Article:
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In G20 Case, Twitter as "Instrument of a Crime"

BY Nancy Scola | Tuesday, October 6 2009

EFF has the criminal complaint against Elliot Madison, the Queens man being targeted by the FBI for using Twitter during the G20 protests in Madrid. The document has some fascinating details about how Madison was operating, and how Twitter entered into law enforcement crosshairs. While we saw during the Republican National Convention in Minnesota that Twitter was being used to shape a protest from all the way in Arizona, in this case Madison was just a few miles from the action in the streets of Pittsburgh. Ensconced in Room 238 of the Carefree Inn, Madison and a "co-conspirator" were, say the police:

...observed infront [sic] of personal computers and telecommunication equipment, wearing headphones and microphones, with various maps, contact numbers and police and EMS scanner.

Here's what in particular caught the police's attention:

[T]hey had been communicating with varioous [sic] protesters, and protest groups, both by us [sic] of cellular communications equipment and internet based communications, more commonly known as "twitter". The observed "Twitter" communications were noted to the relevant to the direction of the movement of Protestors, and protest groups, in order to avoid apprehension, and to inform the protestors of the movements and actions of law enforcement in response to the actions of those protestors and protest groups.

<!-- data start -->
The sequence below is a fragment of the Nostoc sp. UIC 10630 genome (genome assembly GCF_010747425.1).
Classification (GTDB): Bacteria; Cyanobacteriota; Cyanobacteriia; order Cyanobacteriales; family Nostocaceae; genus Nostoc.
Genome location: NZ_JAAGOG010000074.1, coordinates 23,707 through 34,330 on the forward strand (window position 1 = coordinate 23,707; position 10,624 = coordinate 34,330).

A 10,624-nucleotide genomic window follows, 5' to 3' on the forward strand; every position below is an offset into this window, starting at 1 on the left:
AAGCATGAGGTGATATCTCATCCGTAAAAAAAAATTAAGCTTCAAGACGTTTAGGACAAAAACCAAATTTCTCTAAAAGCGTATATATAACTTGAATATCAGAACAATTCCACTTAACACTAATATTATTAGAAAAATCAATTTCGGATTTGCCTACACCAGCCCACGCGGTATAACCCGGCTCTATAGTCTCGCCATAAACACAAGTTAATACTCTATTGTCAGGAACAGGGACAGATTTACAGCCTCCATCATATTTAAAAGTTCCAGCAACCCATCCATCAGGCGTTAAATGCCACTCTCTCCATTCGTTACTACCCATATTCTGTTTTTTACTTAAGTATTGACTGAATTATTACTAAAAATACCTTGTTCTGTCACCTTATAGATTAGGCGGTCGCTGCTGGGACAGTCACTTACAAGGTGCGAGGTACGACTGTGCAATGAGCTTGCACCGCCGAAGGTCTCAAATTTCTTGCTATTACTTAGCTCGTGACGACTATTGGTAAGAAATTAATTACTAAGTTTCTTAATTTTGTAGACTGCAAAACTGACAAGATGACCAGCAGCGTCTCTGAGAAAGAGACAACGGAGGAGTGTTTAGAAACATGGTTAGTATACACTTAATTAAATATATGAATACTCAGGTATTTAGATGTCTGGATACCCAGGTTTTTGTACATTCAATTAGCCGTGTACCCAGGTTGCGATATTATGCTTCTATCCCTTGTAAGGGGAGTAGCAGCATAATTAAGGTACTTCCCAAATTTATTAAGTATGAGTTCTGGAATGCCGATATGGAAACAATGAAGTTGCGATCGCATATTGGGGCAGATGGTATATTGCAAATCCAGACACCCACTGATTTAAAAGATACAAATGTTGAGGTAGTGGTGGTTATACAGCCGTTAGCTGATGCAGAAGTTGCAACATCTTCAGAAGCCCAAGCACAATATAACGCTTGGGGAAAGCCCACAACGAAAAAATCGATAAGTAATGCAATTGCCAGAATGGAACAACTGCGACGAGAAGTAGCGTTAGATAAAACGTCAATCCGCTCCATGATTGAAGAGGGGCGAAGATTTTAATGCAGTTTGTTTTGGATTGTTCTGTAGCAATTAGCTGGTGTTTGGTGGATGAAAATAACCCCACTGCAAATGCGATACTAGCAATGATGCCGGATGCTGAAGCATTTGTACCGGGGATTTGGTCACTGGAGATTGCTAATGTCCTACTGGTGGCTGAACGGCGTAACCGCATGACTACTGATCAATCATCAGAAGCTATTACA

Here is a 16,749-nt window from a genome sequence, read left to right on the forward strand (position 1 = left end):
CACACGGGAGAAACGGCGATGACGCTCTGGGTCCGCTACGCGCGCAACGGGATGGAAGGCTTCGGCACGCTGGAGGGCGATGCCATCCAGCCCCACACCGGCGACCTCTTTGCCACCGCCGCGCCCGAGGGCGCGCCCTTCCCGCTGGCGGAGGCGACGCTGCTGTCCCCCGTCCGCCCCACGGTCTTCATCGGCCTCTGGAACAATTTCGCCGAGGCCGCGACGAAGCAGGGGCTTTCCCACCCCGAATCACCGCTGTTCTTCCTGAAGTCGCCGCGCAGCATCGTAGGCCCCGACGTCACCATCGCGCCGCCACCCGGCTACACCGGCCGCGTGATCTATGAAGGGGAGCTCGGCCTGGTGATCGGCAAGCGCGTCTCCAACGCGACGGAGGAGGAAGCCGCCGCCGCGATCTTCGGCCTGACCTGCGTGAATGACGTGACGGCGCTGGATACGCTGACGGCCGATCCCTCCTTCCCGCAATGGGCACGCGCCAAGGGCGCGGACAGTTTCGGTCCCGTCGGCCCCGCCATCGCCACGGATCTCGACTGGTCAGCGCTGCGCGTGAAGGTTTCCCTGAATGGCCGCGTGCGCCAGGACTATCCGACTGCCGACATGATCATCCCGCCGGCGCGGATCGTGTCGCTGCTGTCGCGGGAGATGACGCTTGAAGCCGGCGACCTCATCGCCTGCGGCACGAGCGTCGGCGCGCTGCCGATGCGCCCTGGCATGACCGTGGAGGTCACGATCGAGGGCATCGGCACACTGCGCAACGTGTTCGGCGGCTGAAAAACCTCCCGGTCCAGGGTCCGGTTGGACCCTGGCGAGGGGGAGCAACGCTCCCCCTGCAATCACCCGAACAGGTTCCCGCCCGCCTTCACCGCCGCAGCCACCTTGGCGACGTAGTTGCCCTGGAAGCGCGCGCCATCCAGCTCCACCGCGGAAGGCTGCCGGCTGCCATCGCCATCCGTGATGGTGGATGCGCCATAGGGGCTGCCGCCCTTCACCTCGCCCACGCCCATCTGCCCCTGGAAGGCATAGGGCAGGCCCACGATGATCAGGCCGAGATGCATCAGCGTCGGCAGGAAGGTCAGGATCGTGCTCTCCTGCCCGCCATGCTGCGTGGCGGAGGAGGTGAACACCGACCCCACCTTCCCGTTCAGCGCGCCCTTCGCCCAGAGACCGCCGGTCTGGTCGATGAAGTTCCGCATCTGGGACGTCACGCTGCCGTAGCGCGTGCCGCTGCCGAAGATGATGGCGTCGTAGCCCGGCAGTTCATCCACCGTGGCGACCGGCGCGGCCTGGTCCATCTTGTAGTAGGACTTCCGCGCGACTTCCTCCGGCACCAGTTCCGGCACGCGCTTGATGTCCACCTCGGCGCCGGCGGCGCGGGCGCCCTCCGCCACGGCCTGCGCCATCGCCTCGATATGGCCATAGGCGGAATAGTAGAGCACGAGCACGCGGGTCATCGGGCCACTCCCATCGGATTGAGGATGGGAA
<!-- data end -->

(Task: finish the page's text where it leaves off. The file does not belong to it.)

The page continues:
Madison, described by his attorney as an anarchist, works with a New York City-based collective that, according to its website, "provides technology services to the radical and progressive communities." His alleged crime in the G20 case?

[T]he defendant did use a telecommunications facility for the purpose of directing/redirecting others in order to avoid apprehension by police after a lawful order to disperse.

Madison faces three specific charges: one count of hindering apprehension or prosecution, one count of criminal use of a communication facility, and finally, one count of possessing instruments of a crime -- including, it seems, a Twitter account. (Photo credit: whatleydude)